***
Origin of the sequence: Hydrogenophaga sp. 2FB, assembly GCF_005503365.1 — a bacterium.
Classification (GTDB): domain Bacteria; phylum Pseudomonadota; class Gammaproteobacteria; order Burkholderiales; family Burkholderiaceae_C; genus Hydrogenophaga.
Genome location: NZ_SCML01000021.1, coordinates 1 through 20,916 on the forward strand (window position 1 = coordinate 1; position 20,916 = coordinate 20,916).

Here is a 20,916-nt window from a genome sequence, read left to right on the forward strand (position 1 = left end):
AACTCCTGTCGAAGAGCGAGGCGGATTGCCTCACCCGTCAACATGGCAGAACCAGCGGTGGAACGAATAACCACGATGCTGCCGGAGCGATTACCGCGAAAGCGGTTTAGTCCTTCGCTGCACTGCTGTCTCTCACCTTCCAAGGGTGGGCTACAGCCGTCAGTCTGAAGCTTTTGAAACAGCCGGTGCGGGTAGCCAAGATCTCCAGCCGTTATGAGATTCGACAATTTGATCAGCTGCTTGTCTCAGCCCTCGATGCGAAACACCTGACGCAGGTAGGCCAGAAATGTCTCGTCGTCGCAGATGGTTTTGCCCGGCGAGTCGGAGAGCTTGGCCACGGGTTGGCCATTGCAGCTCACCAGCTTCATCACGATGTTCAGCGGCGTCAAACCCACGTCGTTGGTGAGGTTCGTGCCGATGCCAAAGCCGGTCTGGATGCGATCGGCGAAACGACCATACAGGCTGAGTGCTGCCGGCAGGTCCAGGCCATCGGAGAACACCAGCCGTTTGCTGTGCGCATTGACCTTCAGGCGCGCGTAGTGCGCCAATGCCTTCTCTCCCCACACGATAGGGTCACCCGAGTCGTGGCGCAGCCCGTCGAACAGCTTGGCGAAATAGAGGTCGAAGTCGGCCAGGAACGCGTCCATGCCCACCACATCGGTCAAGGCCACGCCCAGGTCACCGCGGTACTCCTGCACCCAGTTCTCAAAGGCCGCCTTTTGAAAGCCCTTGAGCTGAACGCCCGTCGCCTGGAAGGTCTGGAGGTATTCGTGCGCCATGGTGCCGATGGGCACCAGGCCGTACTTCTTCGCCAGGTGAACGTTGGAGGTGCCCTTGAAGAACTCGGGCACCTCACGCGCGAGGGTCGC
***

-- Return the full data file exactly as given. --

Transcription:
Origin of the sequence: Hydrogenophaga sp. 2FB, assembly GCF_005503365.1 — a bacterium.
Classification (GTDB): domain Bacteria; phylum Pseudomonadota; class Gammaproteobacteria; order Burkholderiales; family Burkholderiaceae_C; genus Hydrogenophaga.
Genome location: NZ_SCML01000021.1, coordinates 1 through 20,916 on the forward strand (window position 1 = coordinate 1; position 20,916 = coordinate 20,916).

Here is a 20,916-nt window from a genome sequence, read left to right on the forward strand (position 1 = left end):
AACTCCTGTCGAAGAGCGAGGCGGATTGCCTCACCCGTCAACATGGCAGAACCAGCGGTGGAACGAATAACCACGATGCTGCCGGAGCGATTACCGCGAAAGCGGTTTAGTCCTTCGCTGCACTGCTGTCTCTCACCTTCCAAGGGTGGGCTACAGCCGTCAGTCTGAAGCTTTTGAAACAGCCGGTGCGGGTAGCCAAGATCTCCAGCCGTTATGAGATTCGACAATTTGATCAGCTGCTTGTCTCAGCCCTCGATGCGAAACACCTGACGCAGGTAGGCCAGAAATGTCTCGTCGTCGCAGATGGTTTTGCCCGGCGAGTCGGAGAGCTTGGCCACGGGTTGGCCATTGCAGCTCACCAGCTTCATCACGATGTTCAGCGGCGTCAAACCCACGTCGTTGGTGAGGTTCGTGCCGATGCCAAAGCCGGTCTGGATGCGATCGGCGAAACGACCATACAGGCTGAGTGCTGCCGGCAGGTCCAGGCCATCGGAGAACACCAGCCGTTTGCTGTGCGCATTGACCTTCAGGCGCGCGTAGTGCGCCAATGCCTTCTCTCCCCACACGATAGGGTCACCCGAGTCGTGGCGCAGCCCGTCGAACAGCTTGGCGAAATAGAGGTCGAAGTCGGCCAGGAACGCGTCCATGCCCACCACATCGGTCAAGGCCACGCCCAGGTCACCGCGGTACTCCTGCACCCAGTTCTCAAAGGCCGCCTTTTGAAAGCCCTTGAGCTGAACGCCCGTCGCCTGGAAGGTCTGGAGGTATTCGTGCGCCATGGTGCCGATGGGCACCAGGCCGTACTTCTTCGCCAGGTGAACGTTGGAGGTGCCCTTGAAGAACTCGGGCACCTCACGCGCGAGGGTCGC